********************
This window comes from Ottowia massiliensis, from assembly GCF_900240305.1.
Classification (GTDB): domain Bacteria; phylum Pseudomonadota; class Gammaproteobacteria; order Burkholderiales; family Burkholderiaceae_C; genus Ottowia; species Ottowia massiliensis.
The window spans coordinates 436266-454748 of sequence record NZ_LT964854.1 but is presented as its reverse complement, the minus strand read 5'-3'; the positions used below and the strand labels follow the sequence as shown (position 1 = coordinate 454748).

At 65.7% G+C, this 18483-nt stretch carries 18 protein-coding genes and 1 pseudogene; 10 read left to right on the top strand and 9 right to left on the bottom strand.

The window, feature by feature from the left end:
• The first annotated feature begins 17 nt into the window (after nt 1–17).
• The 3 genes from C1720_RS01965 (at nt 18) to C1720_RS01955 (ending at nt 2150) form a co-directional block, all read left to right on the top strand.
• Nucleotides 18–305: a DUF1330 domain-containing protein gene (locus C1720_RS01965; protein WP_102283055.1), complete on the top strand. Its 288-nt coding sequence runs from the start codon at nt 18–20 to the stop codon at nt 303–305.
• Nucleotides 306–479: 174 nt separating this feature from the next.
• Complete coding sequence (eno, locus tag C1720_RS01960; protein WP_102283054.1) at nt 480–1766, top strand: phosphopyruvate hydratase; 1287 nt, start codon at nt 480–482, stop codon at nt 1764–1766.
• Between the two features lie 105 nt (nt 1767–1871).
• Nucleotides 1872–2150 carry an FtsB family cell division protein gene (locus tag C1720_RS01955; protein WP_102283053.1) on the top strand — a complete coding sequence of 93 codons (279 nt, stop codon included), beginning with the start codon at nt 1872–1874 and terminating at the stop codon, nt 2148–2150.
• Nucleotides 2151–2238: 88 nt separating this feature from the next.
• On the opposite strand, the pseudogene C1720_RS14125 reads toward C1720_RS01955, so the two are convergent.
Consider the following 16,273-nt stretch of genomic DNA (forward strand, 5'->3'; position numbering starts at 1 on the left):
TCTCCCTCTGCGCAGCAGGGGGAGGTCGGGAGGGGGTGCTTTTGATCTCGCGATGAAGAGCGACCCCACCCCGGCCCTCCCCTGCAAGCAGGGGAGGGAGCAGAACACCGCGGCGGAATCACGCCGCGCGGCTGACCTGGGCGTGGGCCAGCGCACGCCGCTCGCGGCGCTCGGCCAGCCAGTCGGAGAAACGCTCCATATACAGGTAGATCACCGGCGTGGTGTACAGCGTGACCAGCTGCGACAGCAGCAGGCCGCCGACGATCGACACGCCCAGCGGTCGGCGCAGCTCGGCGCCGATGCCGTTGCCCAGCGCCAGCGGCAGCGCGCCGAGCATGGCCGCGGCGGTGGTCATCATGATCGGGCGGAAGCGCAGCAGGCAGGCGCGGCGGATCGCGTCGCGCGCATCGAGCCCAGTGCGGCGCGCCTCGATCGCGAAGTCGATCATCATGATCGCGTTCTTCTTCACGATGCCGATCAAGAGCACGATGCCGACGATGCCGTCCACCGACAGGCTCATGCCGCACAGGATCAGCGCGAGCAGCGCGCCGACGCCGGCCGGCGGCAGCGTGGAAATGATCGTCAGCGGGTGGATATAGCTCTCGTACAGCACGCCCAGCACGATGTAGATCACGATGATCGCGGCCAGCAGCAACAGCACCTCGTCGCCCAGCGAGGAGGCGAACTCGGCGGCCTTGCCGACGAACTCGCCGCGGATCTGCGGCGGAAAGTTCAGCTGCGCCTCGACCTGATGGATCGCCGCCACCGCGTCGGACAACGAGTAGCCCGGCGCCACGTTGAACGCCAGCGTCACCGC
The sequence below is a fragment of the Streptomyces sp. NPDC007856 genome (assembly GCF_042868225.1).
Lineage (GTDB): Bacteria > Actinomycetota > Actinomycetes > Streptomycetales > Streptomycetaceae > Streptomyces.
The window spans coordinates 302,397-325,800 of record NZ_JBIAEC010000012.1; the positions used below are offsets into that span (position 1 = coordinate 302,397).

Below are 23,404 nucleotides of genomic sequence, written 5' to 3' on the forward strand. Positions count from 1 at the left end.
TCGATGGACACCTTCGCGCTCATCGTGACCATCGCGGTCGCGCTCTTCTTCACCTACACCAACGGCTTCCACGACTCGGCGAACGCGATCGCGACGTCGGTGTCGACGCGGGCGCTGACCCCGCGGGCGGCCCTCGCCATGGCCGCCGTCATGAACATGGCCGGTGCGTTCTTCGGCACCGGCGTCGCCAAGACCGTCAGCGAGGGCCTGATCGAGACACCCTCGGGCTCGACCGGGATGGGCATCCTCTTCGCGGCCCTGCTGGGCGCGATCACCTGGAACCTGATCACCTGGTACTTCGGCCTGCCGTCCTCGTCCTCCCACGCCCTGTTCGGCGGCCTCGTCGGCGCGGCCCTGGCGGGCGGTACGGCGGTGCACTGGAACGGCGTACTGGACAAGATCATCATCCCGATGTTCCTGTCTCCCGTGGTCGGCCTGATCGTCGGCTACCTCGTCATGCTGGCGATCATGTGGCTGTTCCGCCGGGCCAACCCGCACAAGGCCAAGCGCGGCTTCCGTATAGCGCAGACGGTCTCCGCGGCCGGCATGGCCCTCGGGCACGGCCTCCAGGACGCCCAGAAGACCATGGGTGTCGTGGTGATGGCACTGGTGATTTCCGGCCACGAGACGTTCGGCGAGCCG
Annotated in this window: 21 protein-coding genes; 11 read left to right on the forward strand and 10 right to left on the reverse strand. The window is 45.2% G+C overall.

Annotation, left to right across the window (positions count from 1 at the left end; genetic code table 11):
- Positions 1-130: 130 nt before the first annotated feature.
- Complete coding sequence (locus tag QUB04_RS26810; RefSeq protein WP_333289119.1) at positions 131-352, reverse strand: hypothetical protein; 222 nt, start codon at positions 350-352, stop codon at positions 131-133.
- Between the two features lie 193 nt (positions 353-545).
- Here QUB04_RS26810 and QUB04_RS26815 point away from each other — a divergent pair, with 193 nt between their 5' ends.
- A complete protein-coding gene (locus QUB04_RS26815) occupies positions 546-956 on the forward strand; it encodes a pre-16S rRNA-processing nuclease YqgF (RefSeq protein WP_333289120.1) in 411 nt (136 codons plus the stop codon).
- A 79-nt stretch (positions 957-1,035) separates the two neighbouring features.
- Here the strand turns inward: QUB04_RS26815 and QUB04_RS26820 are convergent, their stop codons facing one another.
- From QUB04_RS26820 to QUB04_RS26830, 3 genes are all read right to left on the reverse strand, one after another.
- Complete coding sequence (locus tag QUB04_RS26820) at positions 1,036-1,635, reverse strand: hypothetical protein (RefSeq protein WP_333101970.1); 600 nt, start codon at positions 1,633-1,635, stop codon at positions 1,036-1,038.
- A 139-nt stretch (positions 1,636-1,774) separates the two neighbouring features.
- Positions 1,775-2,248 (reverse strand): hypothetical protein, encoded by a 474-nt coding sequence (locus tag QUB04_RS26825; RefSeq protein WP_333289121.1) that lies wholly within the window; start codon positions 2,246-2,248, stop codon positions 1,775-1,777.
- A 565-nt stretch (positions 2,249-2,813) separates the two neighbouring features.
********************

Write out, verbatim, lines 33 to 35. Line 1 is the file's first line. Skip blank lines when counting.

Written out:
- A 139-nt stretch (positions 1,636-1,774) separates the two neighbouring features.
- Positions 1,775-2,248 (reverse strand): hypothetical protein, encoded by a 474-nt coding sequence (locus tag QUB04_RS26825; RefSeq protein WP_333289121.1) that lies wholly within the window; start codon positions 2,246-2,248, stop codon positions 1,775-1,777.
- A 565-nt stretch (positions 2,249-2,813) separates the two neighbouring features.